The Italian-based "PeaceReporter" website says the demand to exchange Torsello for 41-year-old Abdul Rahman was made through an Italian nongovernmental aid agency in southern Afghanistan's Helmand Province. The group says the demand came in a phone call to the Afghan security adviser of a hospital that Torsello visited just before his October 12 abduction.
"PeaceReporter" correspondent Enrico Piovesana says the security adviser, Rakhmattullah Hanefi, told him the kidnappers threatened to kill Torsello unless the Italian government sent Rahman back to Afghanistan by the end of Ramadan, which is midnight on October 22.
Italy granted political asylum to Rahman in March after he was freed by Afghanistan's Supreme Court. The court ruled Rahman was mentally unfit to stand trial for his conversion to Christianity -- a crime under Afghanistan's interpretation of Islamic Shari'a law that could carry the death sentence.
'Serious About Their Threat'
Hanefi confirmed to RFE/RL's Radio Free Afghanistan today that he received the kidnappers' phone call and spoke about it to "PeaceReporter." But he said he has since been warned not to speak to journalists and referred all questions to the Italian Foreign Ministry.
The Italian Foreign Ministry told RFE/RL today that it is not prepared to offer any immediate comment.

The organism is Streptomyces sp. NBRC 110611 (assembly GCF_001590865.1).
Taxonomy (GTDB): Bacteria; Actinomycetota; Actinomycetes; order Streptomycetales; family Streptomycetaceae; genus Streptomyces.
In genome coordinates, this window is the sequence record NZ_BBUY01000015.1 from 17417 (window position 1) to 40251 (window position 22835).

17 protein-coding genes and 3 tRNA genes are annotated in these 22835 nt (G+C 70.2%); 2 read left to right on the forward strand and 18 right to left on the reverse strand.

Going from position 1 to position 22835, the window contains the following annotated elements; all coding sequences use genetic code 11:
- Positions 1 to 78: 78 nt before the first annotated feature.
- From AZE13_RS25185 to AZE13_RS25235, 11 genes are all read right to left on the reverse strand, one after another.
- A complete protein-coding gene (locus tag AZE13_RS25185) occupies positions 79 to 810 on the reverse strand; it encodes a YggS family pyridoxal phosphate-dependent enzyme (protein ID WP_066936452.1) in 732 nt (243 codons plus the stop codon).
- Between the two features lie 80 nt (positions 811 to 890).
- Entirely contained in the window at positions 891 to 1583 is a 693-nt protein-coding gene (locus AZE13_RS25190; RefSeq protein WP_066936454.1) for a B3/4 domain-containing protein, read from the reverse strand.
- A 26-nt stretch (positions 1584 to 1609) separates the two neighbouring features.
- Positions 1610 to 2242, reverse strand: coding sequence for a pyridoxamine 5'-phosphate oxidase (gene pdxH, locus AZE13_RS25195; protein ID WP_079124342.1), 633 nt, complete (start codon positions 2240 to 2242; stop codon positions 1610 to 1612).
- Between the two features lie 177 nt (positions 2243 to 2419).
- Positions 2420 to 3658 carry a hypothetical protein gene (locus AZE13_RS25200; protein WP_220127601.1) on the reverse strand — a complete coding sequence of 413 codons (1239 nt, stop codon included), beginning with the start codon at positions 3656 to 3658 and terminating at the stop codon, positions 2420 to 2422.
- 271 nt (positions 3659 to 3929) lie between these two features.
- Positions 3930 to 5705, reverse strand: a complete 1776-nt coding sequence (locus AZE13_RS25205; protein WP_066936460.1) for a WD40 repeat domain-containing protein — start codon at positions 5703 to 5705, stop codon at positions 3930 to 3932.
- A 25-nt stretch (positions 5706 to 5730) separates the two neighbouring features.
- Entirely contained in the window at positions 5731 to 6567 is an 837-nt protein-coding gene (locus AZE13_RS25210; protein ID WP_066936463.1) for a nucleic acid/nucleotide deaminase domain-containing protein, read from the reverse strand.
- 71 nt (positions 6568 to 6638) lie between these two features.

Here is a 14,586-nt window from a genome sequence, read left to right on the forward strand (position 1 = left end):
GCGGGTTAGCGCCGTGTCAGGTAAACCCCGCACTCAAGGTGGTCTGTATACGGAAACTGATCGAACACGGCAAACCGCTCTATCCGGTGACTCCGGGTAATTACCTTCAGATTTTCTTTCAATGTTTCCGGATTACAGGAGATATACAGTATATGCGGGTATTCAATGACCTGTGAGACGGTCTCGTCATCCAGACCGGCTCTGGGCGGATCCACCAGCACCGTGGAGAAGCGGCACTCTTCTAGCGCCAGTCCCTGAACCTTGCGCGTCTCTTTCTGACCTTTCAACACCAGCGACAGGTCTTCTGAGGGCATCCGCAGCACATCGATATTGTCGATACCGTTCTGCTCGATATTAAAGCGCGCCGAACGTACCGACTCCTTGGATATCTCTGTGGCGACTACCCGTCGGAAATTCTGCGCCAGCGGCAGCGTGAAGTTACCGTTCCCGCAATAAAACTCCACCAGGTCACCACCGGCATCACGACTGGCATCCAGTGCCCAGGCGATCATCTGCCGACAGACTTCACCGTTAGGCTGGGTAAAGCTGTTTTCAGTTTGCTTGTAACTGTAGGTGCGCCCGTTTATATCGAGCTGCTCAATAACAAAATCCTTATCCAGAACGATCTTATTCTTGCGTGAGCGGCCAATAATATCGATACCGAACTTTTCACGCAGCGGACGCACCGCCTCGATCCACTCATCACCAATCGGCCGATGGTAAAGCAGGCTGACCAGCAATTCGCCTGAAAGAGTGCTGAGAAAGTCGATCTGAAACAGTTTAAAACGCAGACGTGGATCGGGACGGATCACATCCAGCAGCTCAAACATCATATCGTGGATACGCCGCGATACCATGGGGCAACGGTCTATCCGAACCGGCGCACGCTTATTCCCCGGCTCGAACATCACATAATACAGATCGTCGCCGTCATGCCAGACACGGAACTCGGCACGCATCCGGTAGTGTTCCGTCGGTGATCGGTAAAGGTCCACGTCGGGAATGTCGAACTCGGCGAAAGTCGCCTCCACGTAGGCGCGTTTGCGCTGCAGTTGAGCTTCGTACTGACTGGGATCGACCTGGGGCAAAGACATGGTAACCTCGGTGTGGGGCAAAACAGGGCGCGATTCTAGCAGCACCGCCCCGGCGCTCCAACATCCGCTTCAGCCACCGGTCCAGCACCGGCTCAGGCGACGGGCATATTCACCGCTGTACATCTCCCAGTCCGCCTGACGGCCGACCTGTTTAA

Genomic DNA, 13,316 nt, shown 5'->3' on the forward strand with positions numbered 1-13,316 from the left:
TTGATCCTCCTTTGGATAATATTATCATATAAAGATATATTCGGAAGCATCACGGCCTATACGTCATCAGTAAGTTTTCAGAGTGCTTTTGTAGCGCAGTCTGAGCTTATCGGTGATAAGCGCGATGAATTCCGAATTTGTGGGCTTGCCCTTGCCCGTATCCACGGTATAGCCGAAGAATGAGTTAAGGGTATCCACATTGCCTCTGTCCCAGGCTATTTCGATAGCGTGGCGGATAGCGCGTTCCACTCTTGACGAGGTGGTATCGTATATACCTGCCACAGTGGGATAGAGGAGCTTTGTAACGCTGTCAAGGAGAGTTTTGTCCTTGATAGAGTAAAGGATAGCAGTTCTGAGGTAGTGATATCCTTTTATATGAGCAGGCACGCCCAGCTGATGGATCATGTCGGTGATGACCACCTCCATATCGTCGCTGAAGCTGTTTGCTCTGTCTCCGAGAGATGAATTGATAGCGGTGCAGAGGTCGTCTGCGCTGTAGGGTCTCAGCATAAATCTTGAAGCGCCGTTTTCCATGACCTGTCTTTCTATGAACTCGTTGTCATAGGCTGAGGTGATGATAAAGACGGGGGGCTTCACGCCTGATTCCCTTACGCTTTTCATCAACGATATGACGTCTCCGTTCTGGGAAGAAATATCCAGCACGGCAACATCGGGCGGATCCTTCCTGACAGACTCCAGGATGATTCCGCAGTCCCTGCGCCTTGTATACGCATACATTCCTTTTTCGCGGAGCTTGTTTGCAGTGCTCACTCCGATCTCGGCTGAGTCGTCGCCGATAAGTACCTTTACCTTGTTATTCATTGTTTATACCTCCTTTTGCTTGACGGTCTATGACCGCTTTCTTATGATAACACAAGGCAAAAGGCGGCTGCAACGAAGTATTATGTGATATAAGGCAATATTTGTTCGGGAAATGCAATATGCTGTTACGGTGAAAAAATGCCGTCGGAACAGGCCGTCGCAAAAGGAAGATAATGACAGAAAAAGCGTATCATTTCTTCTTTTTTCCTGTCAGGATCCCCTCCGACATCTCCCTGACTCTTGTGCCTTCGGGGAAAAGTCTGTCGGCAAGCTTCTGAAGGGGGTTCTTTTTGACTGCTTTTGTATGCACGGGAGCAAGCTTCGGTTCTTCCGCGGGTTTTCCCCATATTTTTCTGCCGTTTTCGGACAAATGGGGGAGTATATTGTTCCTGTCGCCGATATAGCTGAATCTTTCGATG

But Piovesana agreed to speak to RFE/RL today about his interview with the security adviser.
"If their demands are not satisfied, they said that the hostage will be killed," Piovesana said. "They didn't want to speak about money. They said that they are very serious about their threat. Of course, to repatriate a person that has political asylum in Italy is against Italian law."
Hostage Also Muslim
Piovesana called it ironic that Torsello himself is a convert to Islam who prayed with Muslim hospital workers in Lashkar Gah just before he was kidnapped.
Those hospital workers say they gave the independent journalist a prayer rug that he was carrying with him when he was abducted. Piovesana says Torsello's wife, his father, other family members, and friends in Italy also have confirmed his conversion to Islam.
Although purported Taliban spokesmen say they know nothing about Torsello's abduction, Piovesana says the kidnappers made it clear in their phone call that they are Taliban.
"Since the first communication, they said, 'We are Taliban and we are an independent Taliban group,'" Piovesana said. "There are many different groups. Maybe this is an independent group. But they define themselves as Taliban, specifying that they are an independent Taliban group."
Piovesana said the security adviser also told him that he was allowed to speak with Torsello briefly on the evening of October 18, confirming that the callers actually were holding him.
"The situation is very hard. And at the moment, it is very difficult to understand how it is going to develop in the next few days," Piovesana said. "For sure, we know that there will be new telephone contacts with the kidnappers. For now, we are waiting for a response by the Italian government -- by the Italian Foreign Ministry."
(RFE/RL correspondent Jeffrey Donovan and RFE/RL's Radio Free Afghanistan correspondent Salih Mohammad Salih in Lashkar Gah contributed to this story.)